Hart’s involvement with AmRen, which also includes hardline neo-Nazis and Holocaust deniers, has made for some strange bedfellows. In 2006, he stormed out of the annual conference during a speech by former Klansmen cum Lousiana politician David Duke in which Duke said “There is a power in the world that dominates our media, influences our government and that has led to the internal destruction of our will and spirit.”
Hart stood up and angrily denounced Duke: “You fucking Nazi, you’ve disgraced this meeting!”
As Forward notes, only about 5 percent of the 300 attendees to its 2006 conference were Jewish. Though there’s not a more recent estimate, it’s safe to assume that Jewish involvement in the organization continues to be negligible.
Still, another Jewish member has been pivotal in AmRen’s mission of promoting racist pseudoscience, which it refers to as “race realism.” Philosophy professor Michael Levin acts as AmRen’s in-house expert on race and IQ. Levin draws on the junk science financed by a neo-eugenics foundation known as the Pioneer Fund to intellectualize garden variety racism with statements like “on average, blacks are less concerned than whites about the golden rule.”
AmRen’s fetish for IQ probably explains its willingness to accept Jews better than light skin or shared values. Its archives are full of stories about the supposedly high Jewish “phenotypical IQ.”
Most recently, Dov Bechhofer, a Jewish doctor in New York City, was outed as a fan of Jared Taylor and a secret columnist for Counter-Currents, a white nationalist site.
Bechhofer apparently went far beyond Hart’s white separatism and Levin’s “race realism” into full-on Nazi territory. One of his posts was titled “A Jewish Defense of Anti-Semitism.”
The existence of a Jewish Nazi is surprisingly not unprecedented, either. Infamous neo-Nazi troll and co-creator of the Daily Stormer Andrew ‘weev’ Auernheimer has Jewish family members on both sides.
Frank Collin, a prominent leader in the American Nazi Party, was the son of a Holocaust survivor. He led the infamous march through Skokie, a predominantly Jewish Chicago suburb, that provoked a landmark Supreme Court free speech case.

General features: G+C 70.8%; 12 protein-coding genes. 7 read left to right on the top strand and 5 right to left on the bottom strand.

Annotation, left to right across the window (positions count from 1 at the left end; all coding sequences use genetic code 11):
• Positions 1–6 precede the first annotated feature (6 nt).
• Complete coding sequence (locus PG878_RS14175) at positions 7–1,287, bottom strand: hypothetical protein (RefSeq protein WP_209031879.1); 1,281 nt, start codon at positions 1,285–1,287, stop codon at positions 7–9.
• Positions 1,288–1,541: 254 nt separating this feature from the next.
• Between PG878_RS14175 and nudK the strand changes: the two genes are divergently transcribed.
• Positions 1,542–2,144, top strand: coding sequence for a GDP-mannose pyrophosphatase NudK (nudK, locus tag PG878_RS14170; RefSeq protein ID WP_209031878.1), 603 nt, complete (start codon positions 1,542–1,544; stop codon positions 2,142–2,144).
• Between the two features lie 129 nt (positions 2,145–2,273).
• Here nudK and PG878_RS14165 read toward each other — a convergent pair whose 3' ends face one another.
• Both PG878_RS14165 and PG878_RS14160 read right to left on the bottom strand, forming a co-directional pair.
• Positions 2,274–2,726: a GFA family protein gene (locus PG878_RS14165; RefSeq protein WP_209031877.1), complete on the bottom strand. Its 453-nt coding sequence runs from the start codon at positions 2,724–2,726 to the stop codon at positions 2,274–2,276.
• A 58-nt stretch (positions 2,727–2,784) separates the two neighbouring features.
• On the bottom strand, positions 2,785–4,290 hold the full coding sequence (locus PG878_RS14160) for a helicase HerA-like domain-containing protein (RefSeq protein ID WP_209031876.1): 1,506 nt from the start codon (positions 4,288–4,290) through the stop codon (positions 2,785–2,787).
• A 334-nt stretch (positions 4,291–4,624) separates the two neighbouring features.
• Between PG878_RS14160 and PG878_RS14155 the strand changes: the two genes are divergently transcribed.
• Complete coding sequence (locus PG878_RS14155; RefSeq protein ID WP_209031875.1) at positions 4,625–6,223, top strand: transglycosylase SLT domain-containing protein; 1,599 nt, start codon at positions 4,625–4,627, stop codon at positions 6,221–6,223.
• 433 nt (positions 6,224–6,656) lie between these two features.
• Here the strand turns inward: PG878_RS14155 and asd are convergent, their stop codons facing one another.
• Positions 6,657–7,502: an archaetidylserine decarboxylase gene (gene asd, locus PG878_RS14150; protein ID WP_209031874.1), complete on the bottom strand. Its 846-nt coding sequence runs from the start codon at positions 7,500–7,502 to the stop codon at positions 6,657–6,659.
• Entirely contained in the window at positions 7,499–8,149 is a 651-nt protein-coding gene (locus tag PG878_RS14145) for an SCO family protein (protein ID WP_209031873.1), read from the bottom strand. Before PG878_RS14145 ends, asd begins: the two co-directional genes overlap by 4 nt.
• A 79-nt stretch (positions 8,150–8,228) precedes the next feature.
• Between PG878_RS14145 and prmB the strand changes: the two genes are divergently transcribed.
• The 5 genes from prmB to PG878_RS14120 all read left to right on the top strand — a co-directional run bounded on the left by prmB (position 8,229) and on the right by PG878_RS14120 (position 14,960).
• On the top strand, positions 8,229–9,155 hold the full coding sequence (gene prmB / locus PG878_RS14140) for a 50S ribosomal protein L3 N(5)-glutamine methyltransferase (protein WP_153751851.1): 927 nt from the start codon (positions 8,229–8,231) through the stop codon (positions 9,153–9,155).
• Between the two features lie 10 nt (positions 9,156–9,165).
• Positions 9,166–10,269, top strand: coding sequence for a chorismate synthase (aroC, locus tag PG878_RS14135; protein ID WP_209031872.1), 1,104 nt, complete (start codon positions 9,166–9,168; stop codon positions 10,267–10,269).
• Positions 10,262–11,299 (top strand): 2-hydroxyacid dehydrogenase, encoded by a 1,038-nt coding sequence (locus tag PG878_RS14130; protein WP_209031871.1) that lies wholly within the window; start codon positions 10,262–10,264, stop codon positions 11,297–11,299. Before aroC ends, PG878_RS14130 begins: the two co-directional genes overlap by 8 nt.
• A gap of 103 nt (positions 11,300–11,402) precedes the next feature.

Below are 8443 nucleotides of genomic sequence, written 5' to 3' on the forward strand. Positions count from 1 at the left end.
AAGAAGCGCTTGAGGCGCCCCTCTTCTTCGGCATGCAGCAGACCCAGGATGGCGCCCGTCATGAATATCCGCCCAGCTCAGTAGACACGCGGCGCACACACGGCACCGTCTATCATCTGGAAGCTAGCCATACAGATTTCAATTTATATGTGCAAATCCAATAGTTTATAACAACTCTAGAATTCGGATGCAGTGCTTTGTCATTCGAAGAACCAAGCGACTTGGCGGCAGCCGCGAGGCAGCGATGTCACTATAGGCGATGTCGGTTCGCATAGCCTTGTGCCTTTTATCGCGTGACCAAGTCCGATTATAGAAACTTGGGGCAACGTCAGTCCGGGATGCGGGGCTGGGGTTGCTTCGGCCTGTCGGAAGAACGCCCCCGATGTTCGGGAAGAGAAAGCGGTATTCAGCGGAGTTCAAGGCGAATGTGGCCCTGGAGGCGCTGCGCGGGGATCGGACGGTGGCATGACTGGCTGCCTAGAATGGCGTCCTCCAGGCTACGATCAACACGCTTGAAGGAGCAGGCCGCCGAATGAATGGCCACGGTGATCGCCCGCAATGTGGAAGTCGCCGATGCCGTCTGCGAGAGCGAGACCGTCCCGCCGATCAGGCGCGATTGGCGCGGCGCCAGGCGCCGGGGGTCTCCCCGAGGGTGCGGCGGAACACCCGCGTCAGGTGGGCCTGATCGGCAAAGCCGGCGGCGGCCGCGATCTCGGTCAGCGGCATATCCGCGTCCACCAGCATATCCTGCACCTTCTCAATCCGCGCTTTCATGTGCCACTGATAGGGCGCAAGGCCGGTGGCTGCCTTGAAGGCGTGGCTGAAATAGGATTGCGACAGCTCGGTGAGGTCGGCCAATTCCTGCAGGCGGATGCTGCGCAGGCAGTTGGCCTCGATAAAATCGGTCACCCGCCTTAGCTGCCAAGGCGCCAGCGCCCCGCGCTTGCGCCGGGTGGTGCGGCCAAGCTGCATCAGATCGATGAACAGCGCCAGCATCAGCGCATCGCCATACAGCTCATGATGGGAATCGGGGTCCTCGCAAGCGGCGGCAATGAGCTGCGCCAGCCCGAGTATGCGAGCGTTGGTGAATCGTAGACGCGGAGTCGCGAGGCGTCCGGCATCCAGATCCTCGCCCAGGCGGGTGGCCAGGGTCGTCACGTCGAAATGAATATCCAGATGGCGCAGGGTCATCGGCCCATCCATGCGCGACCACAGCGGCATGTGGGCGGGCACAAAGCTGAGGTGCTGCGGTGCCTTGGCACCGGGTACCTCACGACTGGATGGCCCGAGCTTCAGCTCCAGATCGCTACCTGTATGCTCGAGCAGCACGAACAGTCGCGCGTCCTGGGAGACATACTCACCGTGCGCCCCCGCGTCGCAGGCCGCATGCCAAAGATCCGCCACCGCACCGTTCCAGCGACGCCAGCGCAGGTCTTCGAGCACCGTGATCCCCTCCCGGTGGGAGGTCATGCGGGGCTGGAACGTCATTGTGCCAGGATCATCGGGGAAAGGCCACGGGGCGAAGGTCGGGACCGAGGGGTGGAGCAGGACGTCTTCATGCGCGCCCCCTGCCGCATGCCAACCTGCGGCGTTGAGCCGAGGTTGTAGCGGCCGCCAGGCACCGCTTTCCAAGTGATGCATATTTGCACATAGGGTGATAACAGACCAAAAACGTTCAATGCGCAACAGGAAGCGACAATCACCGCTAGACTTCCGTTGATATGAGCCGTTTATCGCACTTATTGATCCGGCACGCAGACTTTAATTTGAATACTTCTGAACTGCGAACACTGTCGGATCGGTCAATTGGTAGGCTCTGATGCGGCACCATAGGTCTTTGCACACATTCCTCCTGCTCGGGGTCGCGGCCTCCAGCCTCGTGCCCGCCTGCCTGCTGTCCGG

While Jews exist on the far-right, they’re nonetheless extraordinarily rare. Historically, Jews have on average been liberal or leftwing because a shared experience of persecution tends to engender a sense of social justice. Jews were far better represented in the American civil rights movement or the fight against apartheid than they ever were in any white nationalist movement.
Nevertheless, Jews can sometimes come to white nationalism by way of movements politically adjacent to the racist far right, such as paleoconservatism. Michael Levin, for example, was active in a fringe group of racist libertarians associated with the Mises Institute, founded by Lew Rockwell and Murray Rothbard. Alternatively, they can be drawn by simple and plain racism against blacks or other non-white minorities.
At the end of the day, the existence of Jewish white nationalists speaks to the adaptability of white supremacy as a system and how it has been able to endure for so long. The definition of whiteness has expanded constantly over the course of American history to include groups that were once not considered white, such as Italians, Poles and the Irish.
Can fascism be multiracial?
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Increasingly, lighter-skinned and more assimilated Hispanics are being brought into the fold. Despite Trump’s vilification of Mexicans as “rapists” and his incessant demonization of immigrants from Latin American countries, he managed to capture close to 30 percent of the Hispanic vote in 2016 and maintains some fervent Latino supporters.
As an identity, whiteness is defined not by who you are but rather who you aren’t.